Earlier this week McAfee Labs™ released the McAfee Threats Report: First Quarter 2013, which reported that malware shows no sign of changing its steady growth, which has risen steeply during the last two quarters.
Many of the most significant growth trends from previous three quarters actually went into remission, while older types of attacks and what can only be called “retro-malware” experienced significant new growth.
The resurgence of these “retro-malware” includes:
Koobface: This worm targets Facebook, Twitter and other social networking users was first discovered in 2008, and had been relatively flat for the last year yet it tripled in the first quarter of 2013 to levels never previously seen. That’s a record high point and double the size of the prior mark, set in the fourth quarter of 2009. The resurgence demonstrates that the cybercriminal community believes that social networking users constitute a very target-rich environment of potential victims. To avoid falling victim make sure you are careful of what links you click on in social media sites—don’t fall for those too good to be true deals!
Mobile Malware: Android malware continued to skyrocket, increasing by 40% in Q1. Almost 30% of all mobile malware appeared this quarter. While the overall growth of mobile malware declined slightly this quarter, McAfee Labs expects to see another record year for mobile malware. You need to be proactive and protect your mobile devices with comprehensive security software and pay attention to social engineering attempts to get you to give up your personal information.
Suspect URLs: Cybercriminals continued their movement away from botnets and towards drive-by downloads as the primary distribution mechanism for malware. At the end of March, the total number of suspect URLs tallied by McAfee Labs overtook 64.3 million, which represents a 12% increase over the fourth quarter. This growth is most likely fueled by the fact that these malicious sites are more nimble and less susceptible to law enforcement takedowns. You should take care to make sure you’re using a safe search tool to visit sites that you know are safe before you click.
Ransomware: Ransomware has become an increasing problem during the last several quarters, and the situation continues to worsen. With ransomware, cybercriminals hold your computer or mobile device files “hostage” and insist on payment to unlock it. But there are no guarantees that they will “free” your device after you pay. One reason for ransomware’s growth is that it is a very efficient means for criminals to earn money and various anonymous payment services make it hard to track them down. The problem of ransomware will not disappear anytime soon. You should always take precautions to back up your valuable data.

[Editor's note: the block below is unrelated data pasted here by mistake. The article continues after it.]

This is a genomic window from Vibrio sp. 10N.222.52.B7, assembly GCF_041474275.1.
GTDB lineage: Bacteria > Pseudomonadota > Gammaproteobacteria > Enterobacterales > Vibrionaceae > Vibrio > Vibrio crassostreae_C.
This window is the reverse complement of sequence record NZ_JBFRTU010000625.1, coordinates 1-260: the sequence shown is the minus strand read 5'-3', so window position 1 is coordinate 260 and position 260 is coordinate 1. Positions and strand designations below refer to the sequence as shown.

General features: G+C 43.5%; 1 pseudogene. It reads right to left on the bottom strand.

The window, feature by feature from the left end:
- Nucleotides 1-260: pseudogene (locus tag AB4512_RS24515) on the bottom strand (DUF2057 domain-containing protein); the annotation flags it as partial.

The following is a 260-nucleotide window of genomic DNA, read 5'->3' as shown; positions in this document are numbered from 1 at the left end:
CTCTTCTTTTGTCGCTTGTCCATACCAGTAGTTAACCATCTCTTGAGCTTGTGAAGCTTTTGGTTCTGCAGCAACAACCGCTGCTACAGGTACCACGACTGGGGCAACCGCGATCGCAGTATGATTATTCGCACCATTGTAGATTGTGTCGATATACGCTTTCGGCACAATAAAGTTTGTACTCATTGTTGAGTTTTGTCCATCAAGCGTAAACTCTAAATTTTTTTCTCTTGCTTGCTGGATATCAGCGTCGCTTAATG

AutoRun malware: Traditionally, AutoRun worms were distributed via USB thumb drives or CDs. This type of malware can allow an attacker to take control of your system or install password stealers. AutoRun malware has risen rapidly for two quarters and reached a new high, with almost 1.7 million new threats. The spike is likely being driven by the popularity of cloud-based file-sharing services. Having comprehensive security that automatically scans all devices that are attached to your computer and scans your hard drive is a must to protect against this.
Spam: After three years of stagnation, spam email volume rose dramatically. McAfee Labs counted 1.9 trillion messages as of March, which is lower than records levels, but about twice the volume of December 2012. One significant element behind this growth in North America was the return of “pump and dump” spam campaigns, which targeted would-be investors hoping to capitalize on all-time equity market highs.
We are facing an uphill battle against the growing threats and attacks. Fortunately we can protect all our devices including PCs, Macs, smartphones and tablets with one solution, McAfee LiveSafe. Of course you should still take care to educate yourself on the latest threats and techniques that cybercriminals use and be suspicious of anything that doesn’t seem right.
Robert Siciliano is an Online Security Evangelist to McAfee. Watch him discussing information he found on used electronic devices YouTube. (Disclosures)